California Recall Election Date Set for September
California Recall Election Date Set for September

By Vanessa Serna

California residents will vote Sept. 14 on whether to recall Gov. Gavin Newsom, whose handling of the COVID-19 pandemic sparked fierce criticism from small businesses and the public.

Lt. Gov. Eleni Kounalakis called the election July 1, days after legislation was signed by Newsom to bypass a 30-day financial review of the recall. Eliminating that stage of the process allowed the recall timeline to accelerate; the election otherwise might have been called for October or November.

Although the reasoning for an early election was not immediately known, recall supporters said they were skeptical about the date selected.

“We’re just starting to see the tip of the iceberg,” Rescue California Campaign Manager Anne Dunsmore told The Epoch Times. “What’s striking about the new date is the risk that he’s taking. He must know that he’s in a lot of trouble.”

Dunsmore said she suspects the early recall date is due to rising gas prices, drought conditions, and the approaching fire season.

“We already know that he can’t handle it,” she said. “We already know that he throws money at the problem. We already know that he jumps too soon without really figuring out what’s best for his citizens. He’s only concerned about the short-term fix of his political image. I don’t think he’s going to survive.”

Recall History

The petition to recall California Gov. Gavin Newsom cleared its final hurdle on June 23, with confirmation from the state’s top election official that enough signatures remained after voters had been given a chance to withdraw support for the petition.

California is one of 19 states where recalls are allowed, according to the National Conference of State Legislatures.

Newsom was elected governor in 2018 by the widest margin in a gubernatorial race since 1950. Soon after, critics told The Epoch Times they began to follow news coverage of the governor’s plans to suspend the death penalty, close prisons, and allow sanctuary cities.

A grassroots effort to recall the governor began in 2020. The initiative was spearheaded by Mike Netter and Orrin Heatlie—who formed the California Patriot Coalition—along with Rescue California, headed by Dunsmore.

Recall organizers told The Epoch Times that they attributed the success of the campaign to Newsom’s inconsistency regarding COVID-19 guidelines, including state-mandated shutdowns and restrictions.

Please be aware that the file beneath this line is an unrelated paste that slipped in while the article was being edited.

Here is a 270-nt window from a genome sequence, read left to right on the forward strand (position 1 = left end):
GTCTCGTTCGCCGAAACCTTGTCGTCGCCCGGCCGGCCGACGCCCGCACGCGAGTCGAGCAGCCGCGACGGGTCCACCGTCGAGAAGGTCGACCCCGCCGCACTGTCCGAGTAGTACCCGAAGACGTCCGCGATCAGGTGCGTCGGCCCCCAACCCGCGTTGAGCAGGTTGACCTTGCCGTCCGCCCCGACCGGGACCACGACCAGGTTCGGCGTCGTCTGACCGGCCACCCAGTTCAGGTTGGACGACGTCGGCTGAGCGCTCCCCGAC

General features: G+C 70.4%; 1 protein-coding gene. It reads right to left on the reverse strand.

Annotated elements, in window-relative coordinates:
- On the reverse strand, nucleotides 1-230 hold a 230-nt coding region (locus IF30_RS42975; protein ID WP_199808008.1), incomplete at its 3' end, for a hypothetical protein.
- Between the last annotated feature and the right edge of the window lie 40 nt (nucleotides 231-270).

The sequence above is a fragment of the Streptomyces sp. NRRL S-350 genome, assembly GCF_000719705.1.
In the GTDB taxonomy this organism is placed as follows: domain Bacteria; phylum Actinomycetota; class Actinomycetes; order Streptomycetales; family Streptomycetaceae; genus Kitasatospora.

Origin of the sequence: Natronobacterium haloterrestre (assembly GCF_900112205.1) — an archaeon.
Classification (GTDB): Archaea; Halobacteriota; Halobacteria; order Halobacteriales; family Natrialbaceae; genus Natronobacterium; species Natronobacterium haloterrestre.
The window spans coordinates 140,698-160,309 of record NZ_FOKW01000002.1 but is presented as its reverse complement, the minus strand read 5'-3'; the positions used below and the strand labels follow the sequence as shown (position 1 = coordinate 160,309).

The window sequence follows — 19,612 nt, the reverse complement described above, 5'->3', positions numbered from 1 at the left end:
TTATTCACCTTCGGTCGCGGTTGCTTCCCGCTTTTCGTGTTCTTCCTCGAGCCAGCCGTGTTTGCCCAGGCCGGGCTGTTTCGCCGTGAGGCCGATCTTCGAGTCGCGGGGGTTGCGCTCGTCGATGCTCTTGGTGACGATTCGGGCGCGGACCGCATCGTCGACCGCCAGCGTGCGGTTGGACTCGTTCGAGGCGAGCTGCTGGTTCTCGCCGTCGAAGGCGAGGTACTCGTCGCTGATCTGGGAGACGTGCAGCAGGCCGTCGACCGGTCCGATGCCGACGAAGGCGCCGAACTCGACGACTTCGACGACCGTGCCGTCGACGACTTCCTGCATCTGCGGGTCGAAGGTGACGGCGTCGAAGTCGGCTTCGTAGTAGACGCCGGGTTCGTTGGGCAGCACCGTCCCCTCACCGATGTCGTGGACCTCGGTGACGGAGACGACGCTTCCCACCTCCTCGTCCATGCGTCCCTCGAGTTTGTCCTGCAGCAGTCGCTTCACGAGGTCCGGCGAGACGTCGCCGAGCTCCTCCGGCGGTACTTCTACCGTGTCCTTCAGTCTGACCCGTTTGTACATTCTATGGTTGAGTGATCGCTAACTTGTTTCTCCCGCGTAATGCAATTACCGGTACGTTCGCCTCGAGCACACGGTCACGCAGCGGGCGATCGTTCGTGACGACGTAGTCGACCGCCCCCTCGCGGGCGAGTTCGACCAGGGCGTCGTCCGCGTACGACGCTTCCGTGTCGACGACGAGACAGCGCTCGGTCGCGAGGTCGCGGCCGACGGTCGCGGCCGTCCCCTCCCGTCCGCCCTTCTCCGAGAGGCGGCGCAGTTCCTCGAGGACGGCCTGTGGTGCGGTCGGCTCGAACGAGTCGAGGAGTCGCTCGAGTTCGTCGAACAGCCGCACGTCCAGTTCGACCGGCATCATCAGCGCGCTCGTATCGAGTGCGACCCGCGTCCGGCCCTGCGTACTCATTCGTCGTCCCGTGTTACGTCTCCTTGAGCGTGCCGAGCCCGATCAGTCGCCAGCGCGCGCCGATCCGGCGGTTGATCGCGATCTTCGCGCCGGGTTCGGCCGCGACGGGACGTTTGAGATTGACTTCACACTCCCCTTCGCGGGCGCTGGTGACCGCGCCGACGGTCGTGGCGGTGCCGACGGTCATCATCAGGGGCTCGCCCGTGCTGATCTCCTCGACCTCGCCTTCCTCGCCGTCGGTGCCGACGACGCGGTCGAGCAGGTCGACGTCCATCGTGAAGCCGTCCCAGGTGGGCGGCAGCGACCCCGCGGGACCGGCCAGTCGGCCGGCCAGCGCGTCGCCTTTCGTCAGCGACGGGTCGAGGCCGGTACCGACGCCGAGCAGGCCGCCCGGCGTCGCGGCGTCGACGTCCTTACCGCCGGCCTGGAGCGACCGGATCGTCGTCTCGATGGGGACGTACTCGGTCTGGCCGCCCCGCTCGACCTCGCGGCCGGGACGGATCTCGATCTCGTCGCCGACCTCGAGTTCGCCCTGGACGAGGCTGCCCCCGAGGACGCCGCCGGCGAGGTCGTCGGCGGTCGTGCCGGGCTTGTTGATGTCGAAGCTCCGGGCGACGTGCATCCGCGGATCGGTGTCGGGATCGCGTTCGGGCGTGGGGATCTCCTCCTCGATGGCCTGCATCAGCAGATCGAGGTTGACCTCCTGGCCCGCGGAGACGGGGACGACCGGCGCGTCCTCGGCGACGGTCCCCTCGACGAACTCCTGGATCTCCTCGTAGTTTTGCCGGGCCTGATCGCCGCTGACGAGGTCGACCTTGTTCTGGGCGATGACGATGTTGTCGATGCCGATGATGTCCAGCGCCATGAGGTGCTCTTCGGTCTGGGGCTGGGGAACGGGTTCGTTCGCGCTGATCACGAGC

California Republican Party Data Director Cole Patterson said Californians’ motivation to endorse the recall has only increased with time.

“While frustration has been growing over Newsom’s incompetence for some time, after he was caught at the French Laundry … there was an increase of over 500,000 signatures submitted to registrars during the next reporting period,” Patterson said, referring to when the governor was photographed last November at a high-end French restaurant sitting next to friends. He wasn’t wearing a mask nor social distancing, despite regularly urging the public to take such precautions.

Newsom apologized to constituents shortly after the incident.

Last Dec. 29, about a month after the French Laundry incident, Newsom mandated an additional “stay at home order.” Following that announcement, county registrars recorded an increase of 596,721 signatures submitted in February, Patterson said.

“Enthusiasm for the recall continued to increase as time went on, with county registrars receiving 327,769 signatures in the final days between March 12 and the March 17 deadline. Between Jan 1. and March 17, there was around 1.1 million more signatures collected,” Patterson said.

Set the Date

The lieutenant governor said she felt the date set will provide enough time for officials to prepare for the election and inform voters.

“Although the window of time which I could select a date was narrow, I believe we have chosen a fair and reasonable date for this election to take place,” Kounalakis said in a statement. “It has always been my intention to choose an election date that gives election officials the public ample time to ensure a smooth election with broad participation.”

Earlier in June, the office of the registrar in California was caught off guard when notified that the 30-day budget review requirement was attempting to be bypassed.

Election officials wrote a letter in response to Kounalakis, pleading with her to not call an early election date, due to rising financial and logistical concerns.

While some registrar’s offices fear they won’t have enough time to prepare, Orange County has been actively preparing.

“Since the recall was a possibility, we have been actively planning for it,” OC Registrar Neal Kelley told The Epoch Times. The estimated cost to conduct the election in Orange County is more than $7 million.

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